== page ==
Is there an element of your craft that you’d especially like to improve upon?

Yeah, I want to know more about the marketing side of music – to know more about how everything works. I haven’t been so good in putting myself out there. Like you said, you couldn’t [until recently] find any information about me on the internet. [laughs] So, now I’m trying to be more active on social media and sharing my music.

Okay, so what do you feel that you gain from being artistically inclined?

Brynja: Like I told you, last year I was working in an office, and it really didn’t give me any joy. At the beginning I thought it was interesting — it’s good to try something new — but, at the end of the year, I was just like a different person — I think I’ve never felt less happy about myself. I really feel the difference now. It gives me a lot, actually: to be doing this, to be creating.

I took a break from dancing school, because I was confused — I didn’t know if I wanted to do music or dancing. I didn’t know what to do. I remember my dad asked me, “What do you want to do with your life?” and I said, “I want to save the world.” [laughs] I mean, we are faced with issues like climate change, and it’s quite scary. I want to be able to help somehow. Recently, I started writing songs about that topic. I don’t know if that can actually help, but at least it gives me the sense that I’m trying to contribute using the tools that I have. And it feels good to be connecting those two passions.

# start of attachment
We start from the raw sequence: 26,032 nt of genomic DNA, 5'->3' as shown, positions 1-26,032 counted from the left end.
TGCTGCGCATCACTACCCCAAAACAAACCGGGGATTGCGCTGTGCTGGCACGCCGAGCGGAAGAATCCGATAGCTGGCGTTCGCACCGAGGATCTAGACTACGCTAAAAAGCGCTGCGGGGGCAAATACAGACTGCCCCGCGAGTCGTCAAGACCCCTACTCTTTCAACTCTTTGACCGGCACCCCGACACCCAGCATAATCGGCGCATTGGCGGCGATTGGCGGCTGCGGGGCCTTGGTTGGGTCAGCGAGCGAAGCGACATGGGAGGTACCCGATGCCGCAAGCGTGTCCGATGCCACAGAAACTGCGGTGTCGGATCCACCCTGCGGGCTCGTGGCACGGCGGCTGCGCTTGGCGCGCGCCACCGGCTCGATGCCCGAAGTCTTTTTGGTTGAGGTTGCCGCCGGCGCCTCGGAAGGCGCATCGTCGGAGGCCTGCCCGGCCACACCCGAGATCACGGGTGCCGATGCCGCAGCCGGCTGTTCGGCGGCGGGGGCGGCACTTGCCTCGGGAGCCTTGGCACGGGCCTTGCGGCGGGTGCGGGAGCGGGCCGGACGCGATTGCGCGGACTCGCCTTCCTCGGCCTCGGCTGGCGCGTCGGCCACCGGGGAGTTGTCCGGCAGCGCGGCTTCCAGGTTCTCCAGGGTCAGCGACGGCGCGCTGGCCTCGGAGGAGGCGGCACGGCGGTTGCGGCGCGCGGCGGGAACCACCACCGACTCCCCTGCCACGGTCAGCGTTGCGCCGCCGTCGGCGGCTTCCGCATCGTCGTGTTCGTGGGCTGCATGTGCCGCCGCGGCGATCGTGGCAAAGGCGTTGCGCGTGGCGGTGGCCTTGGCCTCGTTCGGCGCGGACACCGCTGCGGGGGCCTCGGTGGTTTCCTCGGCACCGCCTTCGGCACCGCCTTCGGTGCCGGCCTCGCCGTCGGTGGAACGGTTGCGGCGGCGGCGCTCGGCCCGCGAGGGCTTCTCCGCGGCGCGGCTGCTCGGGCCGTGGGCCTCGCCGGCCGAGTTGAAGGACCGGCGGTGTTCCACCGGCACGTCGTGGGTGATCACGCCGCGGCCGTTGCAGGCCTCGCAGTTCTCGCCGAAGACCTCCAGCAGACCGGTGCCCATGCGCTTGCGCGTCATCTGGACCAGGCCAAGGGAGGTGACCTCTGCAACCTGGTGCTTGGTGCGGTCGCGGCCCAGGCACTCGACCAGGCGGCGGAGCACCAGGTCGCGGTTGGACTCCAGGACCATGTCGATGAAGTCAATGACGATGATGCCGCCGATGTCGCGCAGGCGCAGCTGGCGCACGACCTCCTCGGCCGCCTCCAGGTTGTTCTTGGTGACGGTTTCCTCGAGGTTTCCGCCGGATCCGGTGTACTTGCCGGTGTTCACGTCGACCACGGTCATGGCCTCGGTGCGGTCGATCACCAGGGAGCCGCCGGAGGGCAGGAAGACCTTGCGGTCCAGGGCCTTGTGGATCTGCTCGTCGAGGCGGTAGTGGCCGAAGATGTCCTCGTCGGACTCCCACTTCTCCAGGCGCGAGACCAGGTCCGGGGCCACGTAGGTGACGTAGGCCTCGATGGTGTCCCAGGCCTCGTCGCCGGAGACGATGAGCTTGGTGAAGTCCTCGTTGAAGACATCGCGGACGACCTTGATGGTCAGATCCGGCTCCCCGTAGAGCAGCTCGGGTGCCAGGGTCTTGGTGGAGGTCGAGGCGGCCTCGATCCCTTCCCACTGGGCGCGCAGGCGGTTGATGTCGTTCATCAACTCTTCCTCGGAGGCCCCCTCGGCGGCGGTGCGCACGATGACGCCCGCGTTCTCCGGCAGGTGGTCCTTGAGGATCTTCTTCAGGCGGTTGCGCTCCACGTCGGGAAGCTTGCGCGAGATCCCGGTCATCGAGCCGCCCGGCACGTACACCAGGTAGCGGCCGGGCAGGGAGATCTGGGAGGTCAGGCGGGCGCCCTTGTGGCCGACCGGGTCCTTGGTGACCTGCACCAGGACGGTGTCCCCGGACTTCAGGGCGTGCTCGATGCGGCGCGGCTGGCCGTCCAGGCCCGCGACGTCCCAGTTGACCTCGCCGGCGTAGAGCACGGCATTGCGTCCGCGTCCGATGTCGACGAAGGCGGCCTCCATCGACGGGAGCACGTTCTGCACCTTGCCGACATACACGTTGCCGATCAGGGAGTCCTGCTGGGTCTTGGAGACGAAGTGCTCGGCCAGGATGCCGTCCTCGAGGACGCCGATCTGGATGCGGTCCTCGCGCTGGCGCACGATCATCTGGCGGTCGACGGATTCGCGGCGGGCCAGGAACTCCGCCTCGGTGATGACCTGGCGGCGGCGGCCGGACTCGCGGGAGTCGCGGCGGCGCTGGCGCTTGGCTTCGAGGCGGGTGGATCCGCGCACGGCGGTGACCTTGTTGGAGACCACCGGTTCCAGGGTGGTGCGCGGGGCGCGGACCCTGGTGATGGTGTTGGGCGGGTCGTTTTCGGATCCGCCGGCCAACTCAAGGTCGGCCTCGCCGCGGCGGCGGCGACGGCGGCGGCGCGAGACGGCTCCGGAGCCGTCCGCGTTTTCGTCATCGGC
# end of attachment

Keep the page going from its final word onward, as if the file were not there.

And when do you think you’ll be ready to release new songs?

Brynja: I have a few songs ready for recording, so hopefully I’ll have them recorded soon. Let’s see, I don’t have a specific plan — I’m playing everything by ear.

Finally then, to what extent would you like your creative output to define you as a person?

Brynja: I think, what I’m writing about now, are my feelings and thoughts right now. It’s the same with the my older stuff, like my EP — those are thoughts that I had back then, so it really defines who I was at that moment. I think some of the things that I write are not necessarily things that I would say out loud. [laughs] It’s a nice way of getting your inner person out.

Brynja featured onBeautiful Songwriting 6

You can stay updated with Brynja on Facebook and Instagram, and stream her music on Spotify.